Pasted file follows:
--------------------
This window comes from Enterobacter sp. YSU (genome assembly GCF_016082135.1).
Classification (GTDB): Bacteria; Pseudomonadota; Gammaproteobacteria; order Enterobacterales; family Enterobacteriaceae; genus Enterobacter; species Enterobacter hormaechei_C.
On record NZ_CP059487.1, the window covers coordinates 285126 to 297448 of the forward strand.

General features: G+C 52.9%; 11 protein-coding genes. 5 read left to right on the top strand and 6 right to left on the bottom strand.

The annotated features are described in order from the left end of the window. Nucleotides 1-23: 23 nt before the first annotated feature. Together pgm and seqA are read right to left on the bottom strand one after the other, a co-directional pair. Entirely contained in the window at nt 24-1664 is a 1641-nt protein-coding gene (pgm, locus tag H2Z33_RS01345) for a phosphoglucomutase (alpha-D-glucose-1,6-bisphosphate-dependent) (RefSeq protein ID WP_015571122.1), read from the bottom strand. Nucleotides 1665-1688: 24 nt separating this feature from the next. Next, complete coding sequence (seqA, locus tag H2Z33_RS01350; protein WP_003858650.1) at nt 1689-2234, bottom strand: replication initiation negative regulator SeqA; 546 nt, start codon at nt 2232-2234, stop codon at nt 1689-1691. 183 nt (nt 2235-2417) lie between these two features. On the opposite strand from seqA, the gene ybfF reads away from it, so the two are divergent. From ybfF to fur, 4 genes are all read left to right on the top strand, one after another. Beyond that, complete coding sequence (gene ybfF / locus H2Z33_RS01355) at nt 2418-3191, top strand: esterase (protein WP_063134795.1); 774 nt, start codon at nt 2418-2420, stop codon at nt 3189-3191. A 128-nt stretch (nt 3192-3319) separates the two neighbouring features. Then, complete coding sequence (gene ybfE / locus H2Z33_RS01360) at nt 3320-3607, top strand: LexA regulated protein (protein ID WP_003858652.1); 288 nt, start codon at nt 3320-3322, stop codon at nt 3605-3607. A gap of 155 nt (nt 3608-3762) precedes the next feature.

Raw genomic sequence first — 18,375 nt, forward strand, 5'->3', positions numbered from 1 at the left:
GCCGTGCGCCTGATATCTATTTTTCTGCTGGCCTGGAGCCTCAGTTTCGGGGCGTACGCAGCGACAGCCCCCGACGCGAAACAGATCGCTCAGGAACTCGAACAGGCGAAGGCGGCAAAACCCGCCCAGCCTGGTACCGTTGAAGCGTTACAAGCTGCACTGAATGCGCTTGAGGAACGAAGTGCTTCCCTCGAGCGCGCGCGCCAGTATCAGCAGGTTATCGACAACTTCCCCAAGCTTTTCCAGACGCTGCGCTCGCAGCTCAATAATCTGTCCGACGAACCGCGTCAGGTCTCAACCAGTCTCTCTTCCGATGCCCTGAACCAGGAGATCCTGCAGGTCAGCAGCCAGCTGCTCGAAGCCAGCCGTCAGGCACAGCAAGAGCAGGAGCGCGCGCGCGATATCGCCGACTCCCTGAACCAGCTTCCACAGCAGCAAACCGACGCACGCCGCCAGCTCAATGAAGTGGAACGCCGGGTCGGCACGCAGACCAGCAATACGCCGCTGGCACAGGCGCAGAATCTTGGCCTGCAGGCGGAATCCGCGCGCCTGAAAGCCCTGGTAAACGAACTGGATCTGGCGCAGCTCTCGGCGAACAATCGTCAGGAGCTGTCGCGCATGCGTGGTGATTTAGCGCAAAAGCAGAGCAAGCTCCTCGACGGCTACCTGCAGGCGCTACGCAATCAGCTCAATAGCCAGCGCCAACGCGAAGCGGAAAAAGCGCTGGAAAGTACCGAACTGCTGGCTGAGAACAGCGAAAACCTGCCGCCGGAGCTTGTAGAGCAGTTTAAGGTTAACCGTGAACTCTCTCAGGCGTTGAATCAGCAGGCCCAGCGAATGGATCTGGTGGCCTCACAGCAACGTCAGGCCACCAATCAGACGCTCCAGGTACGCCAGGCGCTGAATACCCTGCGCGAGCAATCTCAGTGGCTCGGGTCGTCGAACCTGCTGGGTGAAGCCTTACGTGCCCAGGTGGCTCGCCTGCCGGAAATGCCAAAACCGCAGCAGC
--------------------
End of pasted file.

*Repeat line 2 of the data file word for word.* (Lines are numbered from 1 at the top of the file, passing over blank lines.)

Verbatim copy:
Classification (GTDB): Bacteria; Pseudomonadota; Gammaproteobacteria; order Enterobacterales; family Enterobacteriaceae; genus Enterobacter; species Enterobacter hormaechei_C.